Ross Clark Ross Clark

Philip Hammond has exposed the problem with the Treasury’s Brexit forecast

It is the decimal point which really gets me. If we have a ‘no deal’ Brexit, according to Treasury forecasters, the economy will be 7.6 per cent lower in 15 years’ time than it would be if we didn’t leave the EU. What, not 7.7 per cent? It is an age-old trick: express your guesswork with a decimal point or two on the end and hope that it sounds a bit more convincing, as if a bit more science has gone into it.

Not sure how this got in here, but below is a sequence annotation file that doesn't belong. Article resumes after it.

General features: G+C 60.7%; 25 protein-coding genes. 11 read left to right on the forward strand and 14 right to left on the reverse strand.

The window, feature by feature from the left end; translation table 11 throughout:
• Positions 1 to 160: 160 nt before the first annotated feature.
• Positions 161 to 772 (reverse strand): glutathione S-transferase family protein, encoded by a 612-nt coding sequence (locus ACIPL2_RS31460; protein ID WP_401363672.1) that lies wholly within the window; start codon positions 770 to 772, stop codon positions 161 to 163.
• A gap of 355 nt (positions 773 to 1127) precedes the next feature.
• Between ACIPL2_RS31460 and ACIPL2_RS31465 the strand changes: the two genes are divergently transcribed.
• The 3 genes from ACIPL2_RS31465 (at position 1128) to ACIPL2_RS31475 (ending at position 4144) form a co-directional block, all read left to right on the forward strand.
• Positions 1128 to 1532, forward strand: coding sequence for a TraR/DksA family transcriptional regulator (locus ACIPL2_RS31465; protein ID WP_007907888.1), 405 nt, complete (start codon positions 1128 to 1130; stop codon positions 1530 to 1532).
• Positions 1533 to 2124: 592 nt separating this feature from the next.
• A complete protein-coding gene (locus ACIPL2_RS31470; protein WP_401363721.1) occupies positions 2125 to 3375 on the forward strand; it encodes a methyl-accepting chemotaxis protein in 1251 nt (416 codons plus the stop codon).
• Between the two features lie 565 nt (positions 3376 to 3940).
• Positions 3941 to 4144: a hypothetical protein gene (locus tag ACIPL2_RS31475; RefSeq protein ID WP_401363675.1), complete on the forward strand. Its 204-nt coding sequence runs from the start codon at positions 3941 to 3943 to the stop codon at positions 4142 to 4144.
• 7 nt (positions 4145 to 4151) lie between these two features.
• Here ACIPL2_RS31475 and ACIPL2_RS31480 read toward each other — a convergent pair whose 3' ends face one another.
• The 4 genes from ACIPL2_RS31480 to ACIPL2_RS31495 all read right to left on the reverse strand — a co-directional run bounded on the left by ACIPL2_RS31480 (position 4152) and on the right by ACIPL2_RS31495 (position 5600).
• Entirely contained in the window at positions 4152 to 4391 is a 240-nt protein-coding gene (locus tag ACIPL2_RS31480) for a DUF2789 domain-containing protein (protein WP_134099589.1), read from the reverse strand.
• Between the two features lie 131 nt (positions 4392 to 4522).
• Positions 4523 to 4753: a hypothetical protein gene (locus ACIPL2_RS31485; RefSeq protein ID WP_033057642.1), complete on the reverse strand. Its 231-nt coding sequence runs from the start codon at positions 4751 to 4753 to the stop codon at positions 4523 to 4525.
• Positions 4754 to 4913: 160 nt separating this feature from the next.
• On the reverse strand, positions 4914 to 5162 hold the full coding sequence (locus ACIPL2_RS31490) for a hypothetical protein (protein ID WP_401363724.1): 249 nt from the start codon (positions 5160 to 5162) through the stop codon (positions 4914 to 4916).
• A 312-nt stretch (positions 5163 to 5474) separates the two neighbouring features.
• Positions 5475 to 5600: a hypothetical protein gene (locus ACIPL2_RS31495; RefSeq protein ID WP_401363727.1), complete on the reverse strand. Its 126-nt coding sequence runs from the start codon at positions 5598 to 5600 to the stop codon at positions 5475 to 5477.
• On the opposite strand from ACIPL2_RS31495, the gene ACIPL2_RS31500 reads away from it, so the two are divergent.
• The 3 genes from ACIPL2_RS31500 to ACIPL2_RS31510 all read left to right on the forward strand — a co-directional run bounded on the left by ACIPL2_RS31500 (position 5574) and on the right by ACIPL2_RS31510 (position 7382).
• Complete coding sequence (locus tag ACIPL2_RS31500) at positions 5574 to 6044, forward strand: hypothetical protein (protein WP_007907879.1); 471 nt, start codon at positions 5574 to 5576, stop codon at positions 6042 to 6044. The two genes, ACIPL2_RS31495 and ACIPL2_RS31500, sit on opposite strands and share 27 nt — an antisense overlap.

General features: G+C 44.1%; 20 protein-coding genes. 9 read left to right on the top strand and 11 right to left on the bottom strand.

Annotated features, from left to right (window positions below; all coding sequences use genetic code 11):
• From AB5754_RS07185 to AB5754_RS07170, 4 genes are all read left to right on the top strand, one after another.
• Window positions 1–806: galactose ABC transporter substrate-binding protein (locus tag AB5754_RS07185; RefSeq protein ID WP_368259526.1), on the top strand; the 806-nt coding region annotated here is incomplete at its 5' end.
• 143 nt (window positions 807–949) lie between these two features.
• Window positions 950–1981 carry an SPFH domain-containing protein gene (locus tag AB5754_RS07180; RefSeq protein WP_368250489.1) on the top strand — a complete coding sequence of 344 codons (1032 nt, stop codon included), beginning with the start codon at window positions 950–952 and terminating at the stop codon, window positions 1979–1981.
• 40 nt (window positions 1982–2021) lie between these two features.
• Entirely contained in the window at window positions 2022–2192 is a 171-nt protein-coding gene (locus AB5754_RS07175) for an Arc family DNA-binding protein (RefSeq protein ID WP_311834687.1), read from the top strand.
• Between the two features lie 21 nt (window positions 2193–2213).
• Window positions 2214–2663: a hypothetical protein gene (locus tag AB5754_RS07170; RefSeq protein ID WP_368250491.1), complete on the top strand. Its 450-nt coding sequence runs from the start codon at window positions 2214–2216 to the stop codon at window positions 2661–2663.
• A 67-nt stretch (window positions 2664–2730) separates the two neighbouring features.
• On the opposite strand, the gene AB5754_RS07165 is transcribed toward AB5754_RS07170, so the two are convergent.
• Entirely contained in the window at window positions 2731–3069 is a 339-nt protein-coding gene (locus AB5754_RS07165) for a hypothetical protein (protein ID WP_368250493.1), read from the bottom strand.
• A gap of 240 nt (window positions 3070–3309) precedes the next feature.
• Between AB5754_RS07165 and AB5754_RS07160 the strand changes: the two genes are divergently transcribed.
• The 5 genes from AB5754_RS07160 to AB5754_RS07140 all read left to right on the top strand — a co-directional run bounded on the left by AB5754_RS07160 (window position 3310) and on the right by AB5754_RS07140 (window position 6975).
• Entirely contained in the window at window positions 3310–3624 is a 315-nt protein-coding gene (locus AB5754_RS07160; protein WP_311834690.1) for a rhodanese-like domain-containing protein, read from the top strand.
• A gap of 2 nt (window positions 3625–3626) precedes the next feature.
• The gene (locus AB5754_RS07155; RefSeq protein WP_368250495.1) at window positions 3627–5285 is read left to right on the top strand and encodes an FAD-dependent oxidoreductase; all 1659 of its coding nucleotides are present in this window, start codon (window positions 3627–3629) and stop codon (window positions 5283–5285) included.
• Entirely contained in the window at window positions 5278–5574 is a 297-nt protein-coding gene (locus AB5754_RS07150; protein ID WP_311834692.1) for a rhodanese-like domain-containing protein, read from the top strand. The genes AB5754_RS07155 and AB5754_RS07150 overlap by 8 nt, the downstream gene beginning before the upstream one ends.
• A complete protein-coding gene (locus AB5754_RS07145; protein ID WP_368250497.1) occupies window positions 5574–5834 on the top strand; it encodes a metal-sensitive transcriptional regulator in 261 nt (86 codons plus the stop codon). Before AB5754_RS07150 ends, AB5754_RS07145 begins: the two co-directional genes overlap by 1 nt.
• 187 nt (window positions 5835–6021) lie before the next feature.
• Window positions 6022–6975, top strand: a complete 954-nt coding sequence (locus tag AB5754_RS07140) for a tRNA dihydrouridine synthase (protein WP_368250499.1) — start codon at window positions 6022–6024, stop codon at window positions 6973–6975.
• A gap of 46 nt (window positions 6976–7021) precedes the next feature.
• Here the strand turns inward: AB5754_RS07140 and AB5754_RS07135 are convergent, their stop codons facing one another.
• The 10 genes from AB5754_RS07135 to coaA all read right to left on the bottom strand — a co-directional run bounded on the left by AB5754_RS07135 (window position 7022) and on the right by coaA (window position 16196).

But sorry, the Treasury should not be fooling anyone this time. It is politically interesting that Philip Hammond told the Today programme this morning that he thinks Theresa May’s deal will leave the UK worse-off than if we stayed in the EU – it confirms that the Chancellor’s heart is not really in Brexit at all, and undermines further May’s efforts to sell her lousy deal to MPs. But other than that I cannot think of any justification for reporting this morning’s Treasury forecasts. They have no credibility whatsoever, not given the Treasury’s record. In May 2016, you might just remember, these same officials told us that a vote to the leave the EU would, within two years (i.e. by June 2018), shrink the economy by between 3.6 per cent and 6 per cent relative to how it would have grown had we voted to stay in the EU. Given that the economy has been stumbling along at annual growth of between 1.5 per cent and 2 per cent for most of the time since the 2008/09 crisis, the forecast implied a recession. Yet instead the economy is now 3.2 per cent larger than it was at the time of the referendum. Moreover, the same Treasury paper forecast that a vote for Brexit would raise unemployment by between 500,000 and 800,000.

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